And what did you expect? Corel is a corporation. They make business decisions aimed at maximizing productivity. They are probably saying "WINE is a good *long term* investment, but we need something now, so let's get this deployed, and come back to WINE alittle later".

    I'm alittle suprised - this really isn't "news" - it's just idle speculation. It shouldn't have been posted to /. unless one of the WINE developers came here and said Corel was backing off, not being as active on the lists, etc. All that posting this is gonna do is put corel in an (undeserved) bad light. Come on guys - let's do alittle backgrounding first before we post stuff like this. Maybe slashdot needs an opinion / rumor section, 'cuz alot of people are going to hype up the significance of this.

  • The article does not indicate anything about WINE being downright eliminated, only that the GraphOn [graphon.com] software will get added in.

    It is not self-evident that WINE [winehq.com] becomes of no value; a major value to WINE to Corel should in permitting Win32 software to be recompiled using libwine so that they may be deployed as native Linux applications.

    In contrast, the GraphOn Linux Client to Bridges [graphon.com] software is not a tool to allow Windows software to run on Linux; it is merely a tool to allow Windows software to run on Windows NT, and then display on Linux.

    The new Linux client runs Windows applications remotely

    Essentially, this provides the same sort of functionality as the Citrix ICA protocol, or Microsoft's Hydra.

    What is particularly distressing is that this supports the GraphOn Patent for Remoting Windows Applications. [graphon.com] But that does not appear to have anything to do with WINE...

  • Taking a look at GraphOn's Homepage [graphon.com] you'll notice that they sell a kind of X object handler that can act as an in between from windows to ANY desktop (including Linux). It would seem to me, then, that this move is aimed towards competing with Sun's Star Portal and the likes (Microsoft's Web Office) etc... than it is at trying to get native code ported over.

    This looks like a short term goal, Graphon is all about thin computing and NC's. Anyone think the Network Computer is alive?
    Joseph Elwell.
  • I notice the article doesn't mention WINE. I for one don't have a vested interest in WINE, and have never been able to use it for what I need to do. I can't run Oracle Developer/2000, AFAIK, or several other devel tools I use regularly.


    I do think we need some sort of emulation (like WINE) that will allow us to run Windows apps. Even better would be something that lets us compile Windows apps natively. PowerBuilder has that type of functionality--you can design a project and take the project file to any of the several platforms PowerBuilder runs on, and compile the program for that platform. I think they use Berlin libraries (correct me if I'm wrong) for all the GUI and system calls PB apps make, on the different Unix platforms they support. Unfortunately, Linux isn't one of those. :/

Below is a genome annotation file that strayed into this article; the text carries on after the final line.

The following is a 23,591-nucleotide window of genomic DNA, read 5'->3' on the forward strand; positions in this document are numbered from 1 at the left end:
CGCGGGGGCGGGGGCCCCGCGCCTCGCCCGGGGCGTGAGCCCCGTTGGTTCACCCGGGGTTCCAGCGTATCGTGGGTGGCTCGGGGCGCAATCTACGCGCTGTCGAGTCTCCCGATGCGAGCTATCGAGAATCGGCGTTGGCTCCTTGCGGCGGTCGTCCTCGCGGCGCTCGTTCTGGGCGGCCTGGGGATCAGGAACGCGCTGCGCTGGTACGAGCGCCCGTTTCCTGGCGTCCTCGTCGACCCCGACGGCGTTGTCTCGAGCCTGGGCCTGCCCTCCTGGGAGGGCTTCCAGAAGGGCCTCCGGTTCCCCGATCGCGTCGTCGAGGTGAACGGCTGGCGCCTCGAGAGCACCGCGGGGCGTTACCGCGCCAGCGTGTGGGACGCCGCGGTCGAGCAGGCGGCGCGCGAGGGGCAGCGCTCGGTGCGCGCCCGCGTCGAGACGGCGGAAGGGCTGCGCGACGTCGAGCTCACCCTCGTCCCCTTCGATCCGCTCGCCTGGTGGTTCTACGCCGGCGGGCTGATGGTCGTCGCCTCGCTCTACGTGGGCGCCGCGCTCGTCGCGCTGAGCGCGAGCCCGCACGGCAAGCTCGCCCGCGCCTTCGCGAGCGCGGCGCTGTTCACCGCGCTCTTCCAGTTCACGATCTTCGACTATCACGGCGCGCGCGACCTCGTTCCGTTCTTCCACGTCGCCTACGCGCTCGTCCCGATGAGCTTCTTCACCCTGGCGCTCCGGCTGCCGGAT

Bridges sounds like a decent app. From reading the article, I get the impression it is mainly used for deploying apps over the Internet, like what Sun wants to do with SO, and MS with Office, and Corel, I guess, with Corel Office. I don't know how this would affect local installs (i.e., not running over the Internet)--presumably, they would still need a translation layer between the app and the OS. So perhaps this is an addition to the architecture, and not a dismissal of WINE.

    Just my $.02

  • So, GraphOn's Bridges allows you to run a windows application, and display it on your linux box, from what I understand.

    If this is true, then why would Corel spend money on such a product when they can get (virtually) the same functionality using VNC?

    The only difference between what I understand Bridges to be and VNC is that VNC would put the entire desktop in a window on your Linux box while Bridges would only put the one application that you were running in that window.

    VNC is a very solid application, that I've to run those windows applications that I still need while sitting at a Linux box. The only benefit I could possibly see in Bridges over VNC is that Bridges could (possibly) take advantage of the (semi) multi-user part of NT while VNC does not.

    Anyone know anything that I'm missing here?

  • It would seem that Graph On doesn't even have a product out that allows Unixes to use Windows applications remotely. Looking through their product line [graphon.com] you'll notice that all of their products communicate Linux/Unix applications to Windows Desktops or to Java clients. Anyone heard of an X server for windows? that's news to me.
    Joseph Elwell.
  • I just had a look at the GraphOn products [graphon.com] page.

    Nice little gem:
    GO-Joe(TM) is the world's first thin server-based solution for accessing Unix and Linux applications, from virtually any Java-enabled desktop or device...

    These guys should really look at VNC [att.com].

  • by CocaCola ( 30016 ) on Monday November 22, 1999 @07:31AM (#1512936)
    Without trying to rush judgement, if this really is true then this is yet another example of how the GPL protects the development community (and code authors), while the BSD license does not.